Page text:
Among my writer friends, the Covid-19 pandemic has brought on new anxieties, but also a lot more time than we used have–time we could dedicate to writing.
The first few week, many of my anglophone connections were posting encouraging accounts about how Shakespeare wrote King Lear, one of his finest works, while sitting in hiding away from the city to avoid the plague.
Boccaccio, two centuries earlier, took it even further, he escaped the plague, and managed to write about it as well.
We’re at the and of our third week of self-isolation and, alas, no new King Lear or second Decamerone has started flowing out of my keyboard. A few poems, an essay about something unrelated to the coronavirus, some editing of older pieces.
Instead, I’ve been spending more time than usual baking, experimenting with sourdough, and checking up with friends I haven’t talked to for years. It’s almost as if I’m finding new excuses not to write.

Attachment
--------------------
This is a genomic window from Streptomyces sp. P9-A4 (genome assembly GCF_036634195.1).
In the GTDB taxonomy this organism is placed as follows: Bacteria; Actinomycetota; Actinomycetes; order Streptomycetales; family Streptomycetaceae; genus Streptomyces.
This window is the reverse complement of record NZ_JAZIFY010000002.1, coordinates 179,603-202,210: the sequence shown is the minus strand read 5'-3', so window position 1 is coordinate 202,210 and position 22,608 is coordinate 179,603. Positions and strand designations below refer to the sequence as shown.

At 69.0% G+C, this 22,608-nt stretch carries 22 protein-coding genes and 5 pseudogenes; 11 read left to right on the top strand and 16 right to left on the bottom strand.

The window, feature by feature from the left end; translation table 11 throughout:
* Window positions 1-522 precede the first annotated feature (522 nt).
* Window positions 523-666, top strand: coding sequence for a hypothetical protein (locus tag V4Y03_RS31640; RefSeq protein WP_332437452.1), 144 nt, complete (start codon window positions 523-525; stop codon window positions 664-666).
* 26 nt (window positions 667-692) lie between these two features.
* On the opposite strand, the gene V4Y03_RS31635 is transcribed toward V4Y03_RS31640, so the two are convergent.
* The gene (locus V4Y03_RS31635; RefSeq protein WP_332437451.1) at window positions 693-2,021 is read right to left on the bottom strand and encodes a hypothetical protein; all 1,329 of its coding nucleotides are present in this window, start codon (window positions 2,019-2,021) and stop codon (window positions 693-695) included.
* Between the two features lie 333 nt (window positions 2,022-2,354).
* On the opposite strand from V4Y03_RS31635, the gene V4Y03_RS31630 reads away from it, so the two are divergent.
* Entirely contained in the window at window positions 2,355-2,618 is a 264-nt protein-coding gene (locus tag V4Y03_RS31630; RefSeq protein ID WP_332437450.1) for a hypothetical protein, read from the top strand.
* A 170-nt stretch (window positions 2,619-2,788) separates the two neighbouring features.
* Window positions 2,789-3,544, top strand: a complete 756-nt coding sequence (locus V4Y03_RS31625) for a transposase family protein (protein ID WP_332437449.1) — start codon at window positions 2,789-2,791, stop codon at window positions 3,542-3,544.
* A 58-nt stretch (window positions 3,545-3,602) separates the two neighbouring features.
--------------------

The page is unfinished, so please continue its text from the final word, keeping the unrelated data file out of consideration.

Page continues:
I’m not alone. My Twitter feed tells me many writers feel paralyzed and overwhelmed. Living through a unique historic period may give you more to write about, but there is no guarantee you’re able to actually do it.
Some of us are even at the best of times “meanderers.” We don’t see the connections right away, and the line between two events or emotions is rarely straight for us.
When asked about the process behind the essay, Holding my Tongue, I described it in the following way:
I don’t see connections or an arc for a long time. In the meantime, I gather scraps of memories, bits of dialogue and half-baked ideas in notebooks —and in files with random names. But at times, this meandering way into a narrative structure also gives room for unexpected epiphanies while I write. Metaphorically, my writing process looks like this: I’m hiding under a table with my eyes closed, trying to capture the emotion and intensity of what’s going in the room.
I don’t know if Shakespeare or Boccaccio ever hid under the table with their eyes closed or if they spent a long time with their eyes closed before they could write anything. But I do know, that whatever it is I am feeling, it will come out in writing sooner or later. Maybe between one batch of bread and the next.